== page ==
Risks of keeping the European Pillar of Social Rights to the Eurozone


In March 2016, the European Commission launched a public debate on formulating an agreement on establishing common standards for social rights across the EU. In their comments on the first draft for the European Pillar of Social Rights, BI experts called attention to two main issues: first, that the initiative will succeed only if the agreement estabishes sufficiently concrete expectations towards Member States, and second, if it applies to all Member States.

To briefly sum up our view on the initiative, we found the overall approach and the main policy goals to be appropriate and well balanced.

However, we believe the final document will need to be more concrete and will need to establish clearer expectations of Member States in order to have any effect. The recommendation of linking the pensionable age to life expectancy indicators is one example for such a concrete expectation.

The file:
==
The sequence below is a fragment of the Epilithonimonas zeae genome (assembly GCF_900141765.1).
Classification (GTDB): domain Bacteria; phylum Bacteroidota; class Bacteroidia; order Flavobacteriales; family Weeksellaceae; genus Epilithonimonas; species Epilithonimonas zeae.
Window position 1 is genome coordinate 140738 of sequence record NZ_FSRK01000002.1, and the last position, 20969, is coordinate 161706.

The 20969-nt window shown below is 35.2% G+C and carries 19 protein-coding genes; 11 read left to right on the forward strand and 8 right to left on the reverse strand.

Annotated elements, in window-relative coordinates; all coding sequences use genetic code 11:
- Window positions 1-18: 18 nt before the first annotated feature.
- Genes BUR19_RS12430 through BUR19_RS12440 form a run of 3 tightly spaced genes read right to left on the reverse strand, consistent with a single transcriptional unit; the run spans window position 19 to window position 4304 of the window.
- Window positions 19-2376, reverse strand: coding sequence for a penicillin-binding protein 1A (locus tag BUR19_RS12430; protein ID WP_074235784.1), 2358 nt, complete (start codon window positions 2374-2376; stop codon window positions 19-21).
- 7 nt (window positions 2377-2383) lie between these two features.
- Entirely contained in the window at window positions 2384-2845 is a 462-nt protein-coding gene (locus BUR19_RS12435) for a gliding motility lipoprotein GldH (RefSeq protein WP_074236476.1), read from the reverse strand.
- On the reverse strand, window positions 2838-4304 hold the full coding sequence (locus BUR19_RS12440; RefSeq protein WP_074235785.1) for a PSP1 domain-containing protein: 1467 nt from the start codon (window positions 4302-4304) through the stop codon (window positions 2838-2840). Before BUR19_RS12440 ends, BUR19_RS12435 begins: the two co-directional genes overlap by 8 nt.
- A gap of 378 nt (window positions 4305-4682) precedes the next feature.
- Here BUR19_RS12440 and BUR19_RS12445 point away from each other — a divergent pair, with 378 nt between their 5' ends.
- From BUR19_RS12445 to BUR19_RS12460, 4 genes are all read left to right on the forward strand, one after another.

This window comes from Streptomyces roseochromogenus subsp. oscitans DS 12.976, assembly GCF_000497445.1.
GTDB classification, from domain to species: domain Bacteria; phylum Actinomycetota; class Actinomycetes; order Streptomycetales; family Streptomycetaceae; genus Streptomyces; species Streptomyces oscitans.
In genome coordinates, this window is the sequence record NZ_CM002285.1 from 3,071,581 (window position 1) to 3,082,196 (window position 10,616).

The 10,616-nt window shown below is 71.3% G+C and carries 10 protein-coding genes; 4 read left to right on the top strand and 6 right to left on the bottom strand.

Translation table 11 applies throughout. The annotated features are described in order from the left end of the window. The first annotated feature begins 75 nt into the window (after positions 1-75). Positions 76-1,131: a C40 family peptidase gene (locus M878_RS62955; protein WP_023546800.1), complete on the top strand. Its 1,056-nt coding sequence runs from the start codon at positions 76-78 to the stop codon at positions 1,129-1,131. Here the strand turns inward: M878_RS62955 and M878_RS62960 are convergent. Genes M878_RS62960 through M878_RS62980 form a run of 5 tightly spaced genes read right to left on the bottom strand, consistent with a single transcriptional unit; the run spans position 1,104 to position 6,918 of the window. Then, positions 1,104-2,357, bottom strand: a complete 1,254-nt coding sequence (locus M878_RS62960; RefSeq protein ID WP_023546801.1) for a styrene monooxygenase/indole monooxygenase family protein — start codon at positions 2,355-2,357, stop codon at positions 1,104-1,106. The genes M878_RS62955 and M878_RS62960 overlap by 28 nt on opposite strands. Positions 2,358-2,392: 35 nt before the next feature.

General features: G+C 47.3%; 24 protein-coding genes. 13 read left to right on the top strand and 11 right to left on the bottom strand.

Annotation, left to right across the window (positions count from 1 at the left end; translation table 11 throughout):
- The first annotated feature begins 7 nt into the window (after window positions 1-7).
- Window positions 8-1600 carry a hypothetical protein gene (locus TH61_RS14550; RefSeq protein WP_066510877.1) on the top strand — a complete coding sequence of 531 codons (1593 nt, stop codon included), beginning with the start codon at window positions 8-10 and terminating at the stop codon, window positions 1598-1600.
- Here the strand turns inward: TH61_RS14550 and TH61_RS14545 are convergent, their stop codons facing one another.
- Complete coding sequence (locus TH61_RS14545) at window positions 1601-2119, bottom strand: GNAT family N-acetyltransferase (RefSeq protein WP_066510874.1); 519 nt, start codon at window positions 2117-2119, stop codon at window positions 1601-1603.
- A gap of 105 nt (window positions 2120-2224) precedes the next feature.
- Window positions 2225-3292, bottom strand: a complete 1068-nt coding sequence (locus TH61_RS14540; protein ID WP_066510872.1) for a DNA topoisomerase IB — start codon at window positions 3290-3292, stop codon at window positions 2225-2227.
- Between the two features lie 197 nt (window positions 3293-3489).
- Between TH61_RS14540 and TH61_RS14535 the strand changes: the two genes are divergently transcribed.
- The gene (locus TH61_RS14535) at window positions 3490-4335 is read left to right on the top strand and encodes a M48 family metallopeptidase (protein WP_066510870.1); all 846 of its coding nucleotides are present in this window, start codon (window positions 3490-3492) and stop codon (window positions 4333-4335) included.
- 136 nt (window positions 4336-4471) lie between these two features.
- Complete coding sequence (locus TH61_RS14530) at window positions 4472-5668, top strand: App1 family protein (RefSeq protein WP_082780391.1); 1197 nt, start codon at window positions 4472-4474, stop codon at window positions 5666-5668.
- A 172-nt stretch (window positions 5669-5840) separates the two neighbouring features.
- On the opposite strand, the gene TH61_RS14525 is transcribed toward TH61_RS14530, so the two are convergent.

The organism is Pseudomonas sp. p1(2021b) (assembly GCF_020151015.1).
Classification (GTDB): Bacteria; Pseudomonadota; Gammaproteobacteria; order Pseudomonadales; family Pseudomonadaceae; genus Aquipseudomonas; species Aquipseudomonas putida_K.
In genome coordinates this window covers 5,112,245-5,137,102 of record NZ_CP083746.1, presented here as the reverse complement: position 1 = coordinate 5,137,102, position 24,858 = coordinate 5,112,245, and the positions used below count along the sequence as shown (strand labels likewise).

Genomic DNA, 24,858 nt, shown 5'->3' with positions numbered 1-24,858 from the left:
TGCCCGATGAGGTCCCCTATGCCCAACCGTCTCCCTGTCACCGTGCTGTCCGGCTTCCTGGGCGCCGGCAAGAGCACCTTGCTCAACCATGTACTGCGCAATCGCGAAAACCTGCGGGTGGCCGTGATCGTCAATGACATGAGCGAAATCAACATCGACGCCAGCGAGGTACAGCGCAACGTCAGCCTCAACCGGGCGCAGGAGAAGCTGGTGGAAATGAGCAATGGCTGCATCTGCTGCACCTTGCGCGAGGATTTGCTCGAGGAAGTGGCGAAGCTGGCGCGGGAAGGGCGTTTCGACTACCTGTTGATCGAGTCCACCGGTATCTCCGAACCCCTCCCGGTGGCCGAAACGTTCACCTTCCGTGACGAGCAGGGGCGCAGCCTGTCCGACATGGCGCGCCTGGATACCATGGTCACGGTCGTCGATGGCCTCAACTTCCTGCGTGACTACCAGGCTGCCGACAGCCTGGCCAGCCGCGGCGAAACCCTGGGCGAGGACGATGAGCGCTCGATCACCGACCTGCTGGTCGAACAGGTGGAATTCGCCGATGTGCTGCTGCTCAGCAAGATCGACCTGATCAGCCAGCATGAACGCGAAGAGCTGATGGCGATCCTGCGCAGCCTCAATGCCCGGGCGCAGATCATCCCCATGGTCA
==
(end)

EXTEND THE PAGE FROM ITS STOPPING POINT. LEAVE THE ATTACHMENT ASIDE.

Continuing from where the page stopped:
Furthermore, we strongly doubt that focusing on the Eurozone may promote the welfare of the EU. Such an approach may speed up the negotiation process among the participating Member States, but may backfire once the agreement is in place. First, if the Social Pillar for the Eurozone is combined with the Single Market, it may strengthen incentives for "race to the bottom” social/employment policy reforms in Eastern Europe, and that in turn will divert investments away from the Eurozone and add further impetus to social dumping. Second, most Eurozone countries already have strong welfare systems and civil societies that can hold their governments accountable and achieve improvements in social rights. They need the pressure of a European Social Pillar much less than many of the other Member States, where welfare states and civil societies are weaker.